Precision medicine is still early in its evolution and will require local and global collaborations to facilitate its transition into routine care. I think one of the biggest challenges will be redesigning healthcare systems to enable seamless integration of precision medicine into practice. This redesign will include education of healthcare providers and consumers on the use and limitations of precision medicine innovations, improvement of electronic health records, and the development of new treatment and prevention guidelines that are aligned with the precision medicine era.

Interview with Prof. Dr. Dietmar Kennepohl



Dr. Dietmar Kennepohl is Professor of Chemistry and former Accosiate VP Acedemic at Athabasca University, a leading Canadian university offering online courses and degree programs through distance education. He graduated Summa Cum Laude from McMaster University with a B.Sc. (Honours) degree in chemistry in 1984 and continued directly to his doctoral studies in main group synthetic chemistry at the University of Alberta, where he obtained a Ph.D. in 1990. He became an Alexander von Humboldt Fellow at Georg-August-Universität Göttingen in Germany, where he investigated Te-N and Mn-N chemistry and later returned to Canada to design molecular metals as a post-doctoral fellow with a research group at the University of Guelph. Dr. Kennepohl is also the Past President of the Humboldt Association of Canada and current Director of the Humboldt Foundation Liaison Office in Canada, as well as Secretary on the GCCIR Board. He is a well-published science researcher and has a strong commitment to online teaching.

1) You are a professor of chemistry at Athabasca University and you have written the book “Teaching science online”.  Can you tell us more about teaching online?

The emergence of new technologies and their promise of better instructional facilitation are not new to educators and so learning online provides both new opportunities and challenges. My university is unusual as it is 100% online and at a distance. That flexibility together with our open approach is part of a strong social mandate to provide access to quality university education. A much more common scenario would be traditional campus-based institutions blending online and face-to-face modes of teaching. In either situation in a world of ubiquitous knowledge the appeal of online learning is about convenience and supporting a more independent learner. Teaching and learning online opens the door to some interesting opportunities.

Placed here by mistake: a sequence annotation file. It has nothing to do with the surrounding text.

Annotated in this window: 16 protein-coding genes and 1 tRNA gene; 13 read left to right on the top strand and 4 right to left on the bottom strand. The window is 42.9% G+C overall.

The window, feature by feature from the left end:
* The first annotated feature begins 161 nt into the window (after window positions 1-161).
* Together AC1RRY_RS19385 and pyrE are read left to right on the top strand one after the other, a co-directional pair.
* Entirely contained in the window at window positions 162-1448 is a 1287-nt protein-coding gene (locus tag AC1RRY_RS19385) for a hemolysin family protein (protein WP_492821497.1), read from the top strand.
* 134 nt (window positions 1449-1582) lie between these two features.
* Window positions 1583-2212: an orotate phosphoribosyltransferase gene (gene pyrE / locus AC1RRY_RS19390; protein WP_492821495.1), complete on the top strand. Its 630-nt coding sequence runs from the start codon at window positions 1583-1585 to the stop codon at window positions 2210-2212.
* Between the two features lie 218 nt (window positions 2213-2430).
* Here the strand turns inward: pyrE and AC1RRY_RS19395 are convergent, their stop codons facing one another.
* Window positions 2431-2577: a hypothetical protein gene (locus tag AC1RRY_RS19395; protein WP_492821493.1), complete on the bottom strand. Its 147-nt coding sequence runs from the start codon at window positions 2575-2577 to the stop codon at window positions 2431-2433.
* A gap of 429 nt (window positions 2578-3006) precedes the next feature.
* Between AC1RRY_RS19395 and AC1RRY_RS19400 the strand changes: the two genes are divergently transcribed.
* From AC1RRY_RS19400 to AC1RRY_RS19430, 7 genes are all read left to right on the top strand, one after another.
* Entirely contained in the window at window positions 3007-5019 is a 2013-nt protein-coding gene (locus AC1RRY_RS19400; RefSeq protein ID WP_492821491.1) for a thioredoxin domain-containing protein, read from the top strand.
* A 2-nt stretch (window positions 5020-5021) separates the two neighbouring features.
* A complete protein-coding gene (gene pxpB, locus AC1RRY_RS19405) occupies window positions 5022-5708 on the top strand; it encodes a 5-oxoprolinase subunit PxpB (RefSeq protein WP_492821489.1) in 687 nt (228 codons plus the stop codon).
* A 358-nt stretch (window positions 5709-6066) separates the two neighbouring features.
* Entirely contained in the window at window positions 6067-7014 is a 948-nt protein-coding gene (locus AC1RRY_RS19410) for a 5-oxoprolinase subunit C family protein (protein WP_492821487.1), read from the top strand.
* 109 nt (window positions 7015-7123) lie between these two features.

2) Do you see differences in teaching sciences online in comparison to other subjects?

Very much so. Every discipline and sub-discipline has its own particular epistemology, language, culture, and its own way of doing things. Students are not merely learning facts and concepts, they usually undergo an apprenticeship within their discipline. However, the approach to teaching and learning in the science disciplines also tries to reflect scientific methodology or process. That is, students are expected to state a problem, ask questions, make observations, keep records, offer explanations, create a design or carry out an experiment, and communicate findings with others. The vehicle to learning is problem solving and scientific inquiry, and this forms the model for navigating and dealing with hypotheses, facts, laws, and theories. It is therefore not surprising that the practical components are at the heart of most science programs—yet this practical component is incredibly challenging to do properly online and at a distance.

3) What are the key elements of successful online education?

Essentially good teaching is good teaching. There are basic practices and principles for creating a learning environment that will lead to student success. Of course some of these are particular to the online mode including selecting appropriate technology, providing technical support and training, exploiting open educational resources, or taking a team approach when developing and delivering courses to name a few. However, many of the more important principles are applicable to any mode of teaching such as engaging the learner early, focusing on concepts rather than content, avoiding cognitive overload, providing timely feedback, and so on.

4) When did you start to use online teaching methods and can you give us some examples of the ways you teach certain material to your students online?

The initial Athabasca University model was independent study courses with print-based material and telephone tutor support. As newer technologies became available, they were experimented with and, if found useful, adopted. Assignments originally sent through the postal system can now be submitted electronically. In the mid 90s my chemistry courses were hybrid—having both print and online components. It was not until this past decade that AU has truly moved online. This was precipitated by a number of system-wide changes across the entire university including adopting a standard learning management system to house courses (including electronic versions of all AU learning materials), the preference of both students and teachers to move away from telephone communications, the move towards e-textbooks and/or OER textbooks to replace commercial print materials, and finally the integration of a student relationship management system.